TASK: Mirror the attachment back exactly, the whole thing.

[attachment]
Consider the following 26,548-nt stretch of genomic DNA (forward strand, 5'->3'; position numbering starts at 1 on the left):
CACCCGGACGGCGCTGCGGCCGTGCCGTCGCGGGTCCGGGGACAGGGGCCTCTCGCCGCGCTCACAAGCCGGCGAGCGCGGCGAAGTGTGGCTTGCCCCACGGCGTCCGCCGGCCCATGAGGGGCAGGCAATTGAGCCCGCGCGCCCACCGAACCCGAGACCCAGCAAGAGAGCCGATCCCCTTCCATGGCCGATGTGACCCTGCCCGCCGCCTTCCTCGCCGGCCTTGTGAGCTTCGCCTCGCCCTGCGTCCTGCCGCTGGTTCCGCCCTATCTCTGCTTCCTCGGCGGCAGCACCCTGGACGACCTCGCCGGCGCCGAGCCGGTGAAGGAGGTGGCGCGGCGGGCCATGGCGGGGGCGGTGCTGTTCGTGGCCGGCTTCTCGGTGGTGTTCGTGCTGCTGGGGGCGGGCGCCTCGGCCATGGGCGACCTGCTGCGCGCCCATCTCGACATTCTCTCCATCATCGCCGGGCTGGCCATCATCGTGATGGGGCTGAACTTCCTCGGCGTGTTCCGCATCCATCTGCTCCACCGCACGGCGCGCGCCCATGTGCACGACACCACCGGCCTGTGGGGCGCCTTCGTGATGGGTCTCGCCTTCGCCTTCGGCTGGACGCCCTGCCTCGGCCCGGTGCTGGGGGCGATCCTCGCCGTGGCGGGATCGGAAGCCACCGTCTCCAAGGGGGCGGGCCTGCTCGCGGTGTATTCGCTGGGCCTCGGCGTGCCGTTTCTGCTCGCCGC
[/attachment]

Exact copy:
Consider the following 26,548-nt stretch of genomic DNA (forward strand, 5'->3'; position numbering starts at 1 on the left):
CACCCGGACGGCGCTGCGGCCGTGCCGTCGCGGGTCCGGGGACAGGGGCCTCTCGCCGCGCTCACAAGCCGGCGAGCGCGGCGAAGTGTGGCTTGCCCCACGGCGTCCGCCGGCCCATGAGGGGCAGGCAATTGAGCCCGCGCGCCCACCGAACCCGAGACCCAGCAAGAGAGCCGATCCCCTTCCATGGCCGATGTGACCCTGCCCGCCGCCTTCCTCGCCGGCCTTGTGAGCTTCGCCTCGCCCTGCGTCCTGCCGCTGGTTCCGCCCTATCTCTGCTTCCTCGGCGGCAGCACCCTGGACGACCTCGCCGGCGCCGAGCCGGTGAAGGAGGTGGCGCGGCGGGCCATGGCGGGGGCGGTGCTGTTCGTGGCCGGCTTCTCGGTGGTGTTCGTGCTGCTGGGGGCGGGCGCCTCGGCCATGGGCGACCTGCTGCGCGCCCATCTCGACATTCTCTCCATCATCGCCGGGCTGGCCATCATCGTGATGGGGCTGAACTTCCTCGGCGTGTTCCGCATCCATCTGCTCCACCGCACGGCGCGCGCCCATGTGCACGACACCACCGGCCTGTGGGGCGCCTTCGTGATGGGTCTCGCCTTCGCCTTCGGCTGGACGCCCTGCCTCGGCCCGGTGCTGGGGGCGATCCTCGCCGTGGCGGGATCGGAAGCCACCGTCTCCAAGGGGGCGGGCCTGCTCGCGGTGTATTCGCTGGGCCTCGGCGTGCCGTTTCTGCTCGCCGC